I love entrepreneurship because it comes in all shapes, sizes, flavors and personalities.
As I am sure you know, we have started a new project recently, called Founders RAW. It’s a video site where we showcase recorded conversations I have with other founders over a beer to get a better idea of their story as well as (hopefully) pull out lessons that other viewer will be able to apply to their life.
One of the perks of founding Founders RAW is the unique opportunity to be the one sitting down with these individuals and drive the conversation. It’s an honor, and it’s quite fun.
It’s also very educational. Here are just a few things I picked up after the first 6 Founders RAW conversations.
Entrepreneurial from an early age
Everyone I have sat down with has expressed how they were exposed to entrepreneurial ventures from a very early age. This may have been through observing their parents operating their businesses, working paper routes during middle-school, creating their first “business” in their youth or somewhere in between. The common thread I am already seeing is entrepreneurship is taught (or experiecned) very early. So early, in fact, these people thought it was normal and was what they wanted to do when they “grew up”.
This is precisely what I was talking about when I wrote about Making Entrepreneurship An Infectious Cultural Disease. If we’re taught from a young age to take responsibly for our business life and chart our own course, well that’s exactly what we end up doing.
Clueless at first
Like clockwork, when I talk to founders it’s bound to come out at some point. “I was clueless at first. We had no idea what we were doing and we just tried things to see what happened.” It’s amazing how high of a pedestal we place founders of companies, thinking they know it all and are destined to succeed from day one. Unfortunately it can’t be farther from the truth. Founders are forced to quickly learn on the job.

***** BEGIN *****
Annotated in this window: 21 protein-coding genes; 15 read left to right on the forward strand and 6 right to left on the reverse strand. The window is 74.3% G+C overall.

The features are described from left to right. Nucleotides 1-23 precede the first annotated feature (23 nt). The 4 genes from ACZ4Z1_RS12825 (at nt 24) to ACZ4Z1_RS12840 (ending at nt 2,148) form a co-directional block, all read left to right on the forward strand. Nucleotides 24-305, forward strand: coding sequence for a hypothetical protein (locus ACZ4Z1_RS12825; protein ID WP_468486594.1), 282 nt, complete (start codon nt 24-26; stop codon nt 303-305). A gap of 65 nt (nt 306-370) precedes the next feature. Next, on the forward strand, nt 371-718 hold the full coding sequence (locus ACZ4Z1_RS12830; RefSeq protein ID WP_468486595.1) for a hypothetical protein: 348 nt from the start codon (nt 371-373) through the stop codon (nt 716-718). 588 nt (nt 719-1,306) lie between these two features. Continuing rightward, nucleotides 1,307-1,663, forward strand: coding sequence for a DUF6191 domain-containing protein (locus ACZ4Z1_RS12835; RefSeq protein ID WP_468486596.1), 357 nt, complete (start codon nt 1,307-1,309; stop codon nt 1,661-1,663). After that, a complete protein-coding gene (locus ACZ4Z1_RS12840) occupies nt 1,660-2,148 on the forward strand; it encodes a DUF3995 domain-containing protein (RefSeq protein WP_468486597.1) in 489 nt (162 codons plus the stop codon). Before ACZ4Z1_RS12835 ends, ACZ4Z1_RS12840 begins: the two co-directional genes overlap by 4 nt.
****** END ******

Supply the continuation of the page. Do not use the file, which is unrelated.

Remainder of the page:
If anything, we are VERY good actors. We fool others into believing we know what we are doing. And we continue to do that until we stumble into actually knowing what we are doing. I believe this skill is a pre-requisite for a founder: the ability to convince yourself and others you know the next few steps to take towards success. And then exercise that ability to go find and do what ends up being the next step before it’s too late.
It’s Hard Work!
Founding a company is hard work. I hear it again and again each time I sit down with a new founder during Founders RAW conversations. “It was tough man!” “We worked really, really hard sometimes for many, many years.” Anything extraordinary will require extra effort on the part of the founder, no exceptions, they tell me.
What’s really interesting is to ask them the next question “So given it was hard work, what makes you different than the other founders who are working just as hard?” I don’t have a specific answer I can write about right now but I think that answer would be very interesting, specially coming from the horses mouth.
My guess: “I figured out a smarter way to work hard.” Although everyone can work hard, the most successful people find ingenious ways to get things done quicker, faster, more efficient and with higher quality. A railroad worker most definitely worked harder than a business man, but it was the business man who walked away from the day with more money, providing him more security.
Hear many, listen to few
An interesting nugget of wisdom has already been touched on in these early conversations. It revolves around the idea that everyone wants to tell you what to do next and how to best build your company. “Everyone has an opinion, just like everyone has an _________.”
The key is to hear and understand as many viewpoints as you can, but then parse out what applies to your situation and follow a few solid pieces of advice. Be very picky on who you give your ear to, who listen to and what you read.
Hear a lot, listen to few.
This is huge! If you don’t follow this advice you end up like a dog running around looking up every time it hears something and sniffing everything it sees. This is a quick way to go nowhere, fast.
Man, it’s been quite an awesome few months and I look forward to many, many more beers with other great founders who are willing to open up to me and tell us their stories.
If you haven’t yet watched these first conversations, go check them out now > Founders RAW